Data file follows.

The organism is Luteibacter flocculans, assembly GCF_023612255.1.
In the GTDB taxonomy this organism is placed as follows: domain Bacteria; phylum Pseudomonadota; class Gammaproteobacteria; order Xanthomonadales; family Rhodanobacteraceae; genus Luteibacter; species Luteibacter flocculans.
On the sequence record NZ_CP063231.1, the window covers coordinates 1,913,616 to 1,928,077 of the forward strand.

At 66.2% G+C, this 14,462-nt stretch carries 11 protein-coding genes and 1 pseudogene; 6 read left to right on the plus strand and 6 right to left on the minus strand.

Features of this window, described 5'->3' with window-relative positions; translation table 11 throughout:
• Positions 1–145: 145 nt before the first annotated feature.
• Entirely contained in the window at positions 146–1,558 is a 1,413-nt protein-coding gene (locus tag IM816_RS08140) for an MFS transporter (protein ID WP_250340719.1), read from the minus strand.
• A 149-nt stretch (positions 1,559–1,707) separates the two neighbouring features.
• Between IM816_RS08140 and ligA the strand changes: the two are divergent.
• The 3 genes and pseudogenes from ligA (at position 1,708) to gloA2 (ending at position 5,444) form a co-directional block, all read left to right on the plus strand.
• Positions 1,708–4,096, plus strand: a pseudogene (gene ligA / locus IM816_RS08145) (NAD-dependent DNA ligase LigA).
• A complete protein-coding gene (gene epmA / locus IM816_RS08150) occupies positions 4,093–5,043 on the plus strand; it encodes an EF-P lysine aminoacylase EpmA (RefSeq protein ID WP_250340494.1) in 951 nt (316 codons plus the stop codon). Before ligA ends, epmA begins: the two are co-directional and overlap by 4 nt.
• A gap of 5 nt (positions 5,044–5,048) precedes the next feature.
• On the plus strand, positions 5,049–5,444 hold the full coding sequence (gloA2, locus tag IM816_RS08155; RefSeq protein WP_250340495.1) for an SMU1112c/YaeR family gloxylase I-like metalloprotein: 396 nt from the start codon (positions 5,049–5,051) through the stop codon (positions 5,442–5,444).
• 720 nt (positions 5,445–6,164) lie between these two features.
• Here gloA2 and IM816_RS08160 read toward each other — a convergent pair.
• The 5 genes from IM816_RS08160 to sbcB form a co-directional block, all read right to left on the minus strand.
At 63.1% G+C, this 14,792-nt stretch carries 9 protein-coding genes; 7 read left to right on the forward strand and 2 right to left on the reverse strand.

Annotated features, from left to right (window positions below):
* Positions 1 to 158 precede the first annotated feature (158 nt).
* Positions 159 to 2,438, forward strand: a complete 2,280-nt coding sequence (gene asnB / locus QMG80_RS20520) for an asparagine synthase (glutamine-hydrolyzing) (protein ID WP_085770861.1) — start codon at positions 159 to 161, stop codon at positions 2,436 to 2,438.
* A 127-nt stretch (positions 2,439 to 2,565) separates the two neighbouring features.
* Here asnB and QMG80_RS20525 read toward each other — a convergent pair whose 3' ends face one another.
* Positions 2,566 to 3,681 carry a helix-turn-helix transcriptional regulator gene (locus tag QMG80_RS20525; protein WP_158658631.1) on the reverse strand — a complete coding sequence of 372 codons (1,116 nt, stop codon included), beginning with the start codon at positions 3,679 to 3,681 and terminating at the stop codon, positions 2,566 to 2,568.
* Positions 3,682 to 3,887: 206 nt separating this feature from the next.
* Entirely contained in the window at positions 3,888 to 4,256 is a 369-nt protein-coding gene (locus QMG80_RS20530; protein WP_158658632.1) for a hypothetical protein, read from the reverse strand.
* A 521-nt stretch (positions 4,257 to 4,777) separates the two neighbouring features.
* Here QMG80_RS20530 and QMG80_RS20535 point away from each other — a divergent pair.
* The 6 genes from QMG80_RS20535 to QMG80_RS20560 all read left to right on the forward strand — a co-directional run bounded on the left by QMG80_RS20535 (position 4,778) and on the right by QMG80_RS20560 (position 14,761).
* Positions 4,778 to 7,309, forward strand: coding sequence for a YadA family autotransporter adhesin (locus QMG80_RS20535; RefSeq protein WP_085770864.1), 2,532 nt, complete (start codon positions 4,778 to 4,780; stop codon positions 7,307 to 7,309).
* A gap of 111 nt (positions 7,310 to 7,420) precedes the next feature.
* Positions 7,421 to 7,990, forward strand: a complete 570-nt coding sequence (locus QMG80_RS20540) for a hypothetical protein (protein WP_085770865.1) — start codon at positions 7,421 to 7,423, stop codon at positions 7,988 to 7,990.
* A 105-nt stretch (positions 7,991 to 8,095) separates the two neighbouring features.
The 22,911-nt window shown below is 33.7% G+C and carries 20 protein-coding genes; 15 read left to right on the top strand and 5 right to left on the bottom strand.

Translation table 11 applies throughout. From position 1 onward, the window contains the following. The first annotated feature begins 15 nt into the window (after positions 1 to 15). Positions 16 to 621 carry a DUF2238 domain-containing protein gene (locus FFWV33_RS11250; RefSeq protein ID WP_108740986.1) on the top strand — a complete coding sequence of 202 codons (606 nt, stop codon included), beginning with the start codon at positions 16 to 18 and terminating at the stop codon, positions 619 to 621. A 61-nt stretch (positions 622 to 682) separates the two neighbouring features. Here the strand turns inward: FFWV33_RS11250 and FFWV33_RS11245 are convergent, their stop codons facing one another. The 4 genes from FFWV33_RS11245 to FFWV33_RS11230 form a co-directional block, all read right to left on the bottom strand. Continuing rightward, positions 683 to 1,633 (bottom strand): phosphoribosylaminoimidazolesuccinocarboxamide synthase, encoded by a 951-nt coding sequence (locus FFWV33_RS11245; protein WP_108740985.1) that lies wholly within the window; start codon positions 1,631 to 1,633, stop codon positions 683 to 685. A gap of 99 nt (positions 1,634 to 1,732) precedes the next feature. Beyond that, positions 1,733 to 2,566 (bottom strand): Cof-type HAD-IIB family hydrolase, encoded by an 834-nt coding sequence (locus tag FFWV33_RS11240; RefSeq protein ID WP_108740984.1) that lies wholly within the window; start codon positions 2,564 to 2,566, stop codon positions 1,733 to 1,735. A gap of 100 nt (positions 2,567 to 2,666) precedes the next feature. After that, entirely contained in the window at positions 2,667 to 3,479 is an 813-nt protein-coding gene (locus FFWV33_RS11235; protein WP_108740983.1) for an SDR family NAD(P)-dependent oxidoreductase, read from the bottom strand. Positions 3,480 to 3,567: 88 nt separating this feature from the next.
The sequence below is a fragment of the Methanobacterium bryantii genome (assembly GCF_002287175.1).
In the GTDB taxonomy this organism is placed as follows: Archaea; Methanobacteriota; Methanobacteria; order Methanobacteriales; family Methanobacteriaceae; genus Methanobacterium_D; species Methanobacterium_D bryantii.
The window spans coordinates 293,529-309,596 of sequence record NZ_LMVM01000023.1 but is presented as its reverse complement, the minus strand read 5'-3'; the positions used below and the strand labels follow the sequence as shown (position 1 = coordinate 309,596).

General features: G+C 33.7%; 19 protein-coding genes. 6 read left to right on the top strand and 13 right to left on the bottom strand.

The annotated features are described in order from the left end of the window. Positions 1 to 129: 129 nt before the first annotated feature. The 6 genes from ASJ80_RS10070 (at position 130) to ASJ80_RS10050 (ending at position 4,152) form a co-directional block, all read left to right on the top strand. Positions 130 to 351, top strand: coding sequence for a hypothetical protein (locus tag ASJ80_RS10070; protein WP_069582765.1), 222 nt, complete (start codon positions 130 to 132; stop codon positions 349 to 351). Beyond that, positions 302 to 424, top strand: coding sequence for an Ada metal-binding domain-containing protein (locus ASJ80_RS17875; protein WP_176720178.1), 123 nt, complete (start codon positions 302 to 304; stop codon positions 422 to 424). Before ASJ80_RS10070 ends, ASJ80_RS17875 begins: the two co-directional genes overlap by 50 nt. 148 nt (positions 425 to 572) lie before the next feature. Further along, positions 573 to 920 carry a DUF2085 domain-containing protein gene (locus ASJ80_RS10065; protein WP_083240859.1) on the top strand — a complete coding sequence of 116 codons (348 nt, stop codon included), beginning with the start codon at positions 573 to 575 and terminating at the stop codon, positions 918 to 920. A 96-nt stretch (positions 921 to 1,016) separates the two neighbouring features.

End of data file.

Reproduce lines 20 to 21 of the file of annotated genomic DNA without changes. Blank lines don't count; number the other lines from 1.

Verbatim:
* Positions 1 to 158 precede the first annotated feature (158 nt).
* Positions 159 to 2,438, forward strand: a complete 2,280-nt coding sequence (gene asnB / locus QMG80_RS20520) for an asparagine synthase (glutamine-hydrolyzing) (protein ID WP_085770861.1) — start codon at positions 159 to 161, stop codon at positions 2,436 to 2,438.